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For as long as I’ve been doing DXL development, I’ve desired ways to interface DOORS with languages besides DXL. This desire was rooted in my prior experience with writing automation scripts for Rational ClearQuest. Though quirky, I had found CQ very easy to automate using COM. Rational DOORS, on the other hand (owing most likely to its Telelogic origins) provides very little in the way of COM automation or any other interface besides DXL for automation. It is my opinion that this design decision is a legacy form of lock-in for the DXL language (and associated consulting charges). The COM automation for DOORS is limited to launching DOORS, sending it DXL code, hoping that the code succeeds, and then possibly receiving some string output. (Note that the opposite is true when DOORS is the client; automating other COM components is reliable, if tedious).
In addition to this simple COM server capability, DOORS also provides a similar socket server. It still requires automating DOORS using a fair amount of DXL code. If we accept that we are going to have to muck around with DXL code, possibly dedicating it towards providing an API that is driven by code written in another language over the socket, we can still manage to get a lot of work done. The usage of such a system seemed obscure to me at first (the documentation didn’t help a ton), but it was actually pretty easy to create a simple socket server in DXL and a socket client in Python. This is is where Python really shines.
Here is the DXL socket server code. This code can be executed in the DXL interactive editor. It will lock up the client GUI while the code loops waiting for connections. Connecting clients can then send arbitrary DXL code or the keywords “quit_” (to disconnect) or “shutdown_” (to shutdown the DXL socket server).
Here is the Python socket client code. First, to shutdown the DXL socket server, run the client script like “python IPC_Client.py —shutdown”. This will unblock the DOORS GUI. Otherwise, run the script without any arguments and the three print_* functions will send DXL code to the socket server and then print the returned results.
I am a DOORS DXL developer. Never heard of it? Well join the club! DOORS is a IBM Rational product, previously sold by Telelogic. DXL is the proprietary C-like scripting language used to customize DOORS. Since 2008, I have been working as a full time DXL developer. Sometimes I also get to mix in some Python code, which is a major joy compared to DXL. DXL has some major drawbacks, all of them ultimately linked to its proprietary nature. The usage domain is limited to DOORS and DOORS integration. The community surrounding DXL is dedicated and professional, but small. As a result, there is sparse public domain DXL code and almost no library code. Furthermore, much of the language functionality is undocumented and obscure. Never-the-less, I have become something of a DXL export the last couple of years. I was lucky enough to have the timing of learning DXL and C++ at the same time. As a result, I have been able to channel some of what I have learned at school into my DXL work. In future posts to this blog I am going to try to share some of what I have learned in the hopes that other DXL developers will be able to benefit form my experience!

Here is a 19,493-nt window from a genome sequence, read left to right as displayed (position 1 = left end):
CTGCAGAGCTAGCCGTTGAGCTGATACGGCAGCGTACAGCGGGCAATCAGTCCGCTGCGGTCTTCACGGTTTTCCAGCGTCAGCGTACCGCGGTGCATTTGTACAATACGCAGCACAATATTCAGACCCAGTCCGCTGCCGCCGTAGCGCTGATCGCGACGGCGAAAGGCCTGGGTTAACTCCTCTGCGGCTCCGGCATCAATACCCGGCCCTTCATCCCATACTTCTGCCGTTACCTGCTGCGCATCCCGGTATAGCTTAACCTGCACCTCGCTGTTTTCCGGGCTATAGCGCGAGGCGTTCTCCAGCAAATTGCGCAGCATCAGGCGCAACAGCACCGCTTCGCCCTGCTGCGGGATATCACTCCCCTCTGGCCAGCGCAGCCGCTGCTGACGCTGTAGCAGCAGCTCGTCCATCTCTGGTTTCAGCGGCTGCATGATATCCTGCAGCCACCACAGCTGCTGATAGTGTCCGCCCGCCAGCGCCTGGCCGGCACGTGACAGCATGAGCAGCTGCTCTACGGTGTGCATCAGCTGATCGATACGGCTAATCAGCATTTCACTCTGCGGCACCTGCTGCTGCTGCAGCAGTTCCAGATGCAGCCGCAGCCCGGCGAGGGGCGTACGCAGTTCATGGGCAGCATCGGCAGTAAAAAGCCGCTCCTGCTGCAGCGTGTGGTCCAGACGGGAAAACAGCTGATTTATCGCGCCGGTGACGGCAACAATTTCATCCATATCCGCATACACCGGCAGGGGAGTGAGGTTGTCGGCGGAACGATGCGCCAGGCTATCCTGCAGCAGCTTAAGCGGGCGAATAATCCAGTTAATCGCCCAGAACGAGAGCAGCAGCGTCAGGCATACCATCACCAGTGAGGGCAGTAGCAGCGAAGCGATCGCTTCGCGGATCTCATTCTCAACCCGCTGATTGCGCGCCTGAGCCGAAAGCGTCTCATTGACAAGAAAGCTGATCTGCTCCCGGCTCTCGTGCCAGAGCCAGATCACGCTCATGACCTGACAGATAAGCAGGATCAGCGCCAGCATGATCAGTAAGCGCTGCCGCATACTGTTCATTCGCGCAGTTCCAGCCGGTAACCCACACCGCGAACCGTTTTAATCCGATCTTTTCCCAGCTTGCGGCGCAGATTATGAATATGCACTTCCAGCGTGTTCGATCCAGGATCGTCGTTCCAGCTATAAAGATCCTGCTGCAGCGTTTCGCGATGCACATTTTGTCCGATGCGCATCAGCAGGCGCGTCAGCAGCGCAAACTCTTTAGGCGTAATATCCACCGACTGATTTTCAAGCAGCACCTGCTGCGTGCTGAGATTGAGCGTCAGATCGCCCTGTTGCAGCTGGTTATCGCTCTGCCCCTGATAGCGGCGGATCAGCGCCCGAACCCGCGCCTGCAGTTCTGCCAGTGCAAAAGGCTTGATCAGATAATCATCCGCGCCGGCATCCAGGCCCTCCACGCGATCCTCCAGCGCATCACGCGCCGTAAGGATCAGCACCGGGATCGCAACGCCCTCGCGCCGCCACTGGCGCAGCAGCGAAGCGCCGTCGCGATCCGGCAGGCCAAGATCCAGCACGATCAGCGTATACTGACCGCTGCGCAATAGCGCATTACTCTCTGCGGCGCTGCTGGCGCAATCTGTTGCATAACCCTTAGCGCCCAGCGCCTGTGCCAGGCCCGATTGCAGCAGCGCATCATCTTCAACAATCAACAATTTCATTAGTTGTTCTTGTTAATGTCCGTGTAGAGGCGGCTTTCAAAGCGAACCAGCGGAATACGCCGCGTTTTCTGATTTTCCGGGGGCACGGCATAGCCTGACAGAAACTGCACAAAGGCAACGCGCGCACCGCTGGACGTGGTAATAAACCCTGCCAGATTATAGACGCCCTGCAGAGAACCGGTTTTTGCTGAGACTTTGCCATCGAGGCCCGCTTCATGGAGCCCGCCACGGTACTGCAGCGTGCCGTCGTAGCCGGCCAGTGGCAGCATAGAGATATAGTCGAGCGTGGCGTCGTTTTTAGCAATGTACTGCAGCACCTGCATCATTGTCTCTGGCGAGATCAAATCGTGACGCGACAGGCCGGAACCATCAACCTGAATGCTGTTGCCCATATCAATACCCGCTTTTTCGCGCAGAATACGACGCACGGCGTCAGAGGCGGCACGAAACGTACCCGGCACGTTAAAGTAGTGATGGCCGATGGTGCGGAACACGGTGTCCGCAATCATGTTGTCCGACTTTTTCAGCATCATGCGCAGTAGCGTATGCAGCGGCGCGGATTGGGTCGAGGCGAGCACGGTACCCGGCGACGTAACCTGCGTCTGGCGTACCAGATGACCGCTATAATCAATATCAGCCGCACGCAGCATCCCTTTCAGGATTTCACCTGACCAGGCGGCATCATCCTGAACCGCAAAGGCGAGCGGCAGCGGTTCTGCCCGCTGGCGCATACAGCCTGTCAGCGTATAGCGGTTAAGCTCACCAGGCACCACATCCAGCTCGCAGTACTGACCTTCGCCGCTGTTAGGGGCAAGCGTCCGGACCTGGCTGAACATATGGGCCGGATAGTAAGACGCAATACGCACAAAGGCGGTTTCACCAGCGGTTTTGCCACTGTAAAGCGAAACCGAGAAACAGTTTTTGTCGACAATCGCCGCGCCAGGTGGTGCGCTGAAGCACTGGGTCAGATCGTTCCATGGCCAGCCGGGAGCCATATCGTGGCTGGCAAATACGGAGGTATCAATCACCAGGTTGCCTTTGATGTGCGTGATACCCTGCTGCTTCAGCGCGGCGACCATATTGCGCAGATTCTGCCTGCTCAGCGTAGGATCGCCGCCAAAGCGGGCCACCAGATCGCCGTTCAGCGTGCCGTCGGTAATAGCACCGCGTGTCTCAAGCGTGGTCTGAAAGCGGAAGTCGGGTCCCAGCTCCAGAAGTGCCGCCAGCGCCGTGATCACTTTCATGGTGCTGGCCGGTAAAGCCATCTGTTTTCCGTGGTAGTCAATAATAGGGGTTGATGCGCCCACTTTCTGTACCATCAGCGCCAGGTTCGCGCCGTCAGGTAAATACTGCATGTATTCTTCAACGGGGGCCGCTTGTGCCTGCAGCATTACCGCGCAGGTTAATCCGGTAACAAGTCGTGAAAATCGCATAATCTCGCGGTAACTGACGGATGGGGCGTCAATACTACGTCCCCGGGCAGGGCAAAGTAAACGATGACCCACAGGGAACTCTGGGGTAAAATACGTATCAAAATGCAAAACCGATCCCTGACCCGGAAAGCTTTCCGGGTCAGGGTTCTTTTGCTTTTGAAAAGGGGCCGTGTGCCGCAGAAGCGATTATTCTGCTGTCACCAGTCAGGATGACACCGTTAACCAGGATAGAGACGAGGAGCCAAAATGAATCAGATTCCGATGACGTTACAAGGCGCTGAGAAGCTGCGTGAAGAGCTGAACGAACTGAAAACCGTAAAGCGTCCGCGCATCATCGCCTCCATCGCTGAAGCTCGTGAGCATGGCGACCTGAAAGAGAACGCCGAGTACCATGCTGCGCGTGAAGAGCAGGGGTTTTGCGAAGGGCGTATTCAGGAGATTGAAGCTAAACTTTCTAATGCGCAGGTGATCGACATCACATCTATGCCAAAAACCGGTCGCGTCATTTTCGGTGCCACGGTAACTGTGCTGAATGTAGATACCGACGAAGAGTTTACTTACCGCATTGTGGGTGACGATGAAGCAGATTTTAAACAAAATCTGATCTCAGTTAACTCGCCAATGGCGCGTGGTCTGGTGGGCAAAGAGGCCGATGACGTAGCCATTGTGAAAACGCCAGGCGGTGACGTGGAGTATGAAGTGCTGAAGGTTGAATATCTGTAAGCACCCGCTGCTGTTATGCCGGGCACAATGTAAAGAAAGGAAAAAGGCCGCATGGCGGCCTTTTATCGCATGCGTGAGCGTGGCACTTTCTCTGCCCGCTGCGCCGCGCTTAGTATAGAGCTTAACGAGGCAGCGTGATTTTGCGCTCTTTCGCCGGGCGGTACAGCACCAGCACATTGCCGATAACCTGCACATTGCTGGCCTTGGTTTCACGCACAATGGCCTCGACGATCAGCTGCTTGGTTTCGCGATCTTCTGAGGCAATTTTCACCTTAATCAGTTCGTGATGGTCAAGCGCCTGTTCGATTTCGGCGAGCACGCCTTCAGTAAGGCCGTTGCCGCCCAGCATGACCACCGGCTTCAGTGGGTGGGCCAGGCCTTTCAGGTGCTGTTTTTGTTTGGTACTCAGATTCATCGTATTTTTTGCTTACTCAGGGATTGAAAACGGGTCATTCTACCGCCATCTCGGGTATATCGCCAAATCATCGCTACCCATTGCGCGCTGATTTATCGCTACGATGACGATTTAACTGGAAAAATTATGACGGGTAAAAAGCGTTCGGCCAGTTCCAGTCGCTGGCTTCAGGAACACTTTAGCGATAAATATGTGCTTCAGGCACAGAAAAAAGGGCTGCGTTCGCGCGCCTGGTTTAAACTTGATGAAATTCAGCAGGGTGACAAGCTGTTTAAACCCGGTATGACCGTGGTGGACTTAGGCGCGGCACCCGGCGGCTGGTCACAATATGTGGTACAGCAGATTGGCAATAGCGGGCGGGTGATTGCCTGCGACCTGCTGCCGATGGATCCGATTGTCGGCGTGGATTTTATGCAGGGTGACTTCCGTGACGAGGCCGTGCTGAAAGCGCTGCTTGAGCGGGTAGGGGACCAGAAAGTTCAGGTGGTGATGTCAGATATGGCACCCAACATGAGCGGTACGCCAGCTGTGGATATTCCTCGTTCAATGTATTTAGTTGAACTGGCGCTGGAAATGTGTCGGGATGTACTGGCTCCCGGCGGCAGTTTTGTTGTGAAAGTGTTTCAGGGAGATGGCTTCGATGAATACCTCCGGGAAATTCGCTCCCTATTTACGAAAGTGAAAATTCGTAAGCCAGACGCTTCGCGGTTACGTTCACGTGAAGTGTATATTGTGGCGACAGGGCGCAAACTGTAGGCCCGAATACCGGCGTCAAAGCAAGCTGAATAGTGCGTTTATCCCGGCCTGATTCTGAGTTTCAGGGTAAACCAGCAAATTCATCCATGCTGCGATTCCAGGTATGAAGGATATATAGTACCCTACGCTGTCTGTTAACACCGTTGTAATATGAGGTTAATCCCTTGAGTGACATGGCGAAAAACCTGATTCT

Hello and welcome to the new SteveSloan.com blog. This is going to be a place for me, Stephen D. Sloan Jr., to write about my interests, mostly related to technology. I am a working software developer and a part-time computer science student. I am a constant adult learner, mostly self taught, who is passionate about technology and the new ways that it can help business, society, and freedom. This blog will probably be mostly about the methods, languages, and tools that I happen to be studying at any given time. Currently I am studying the Scala language, functional programming, and whatever subject I happen to be taking a class for.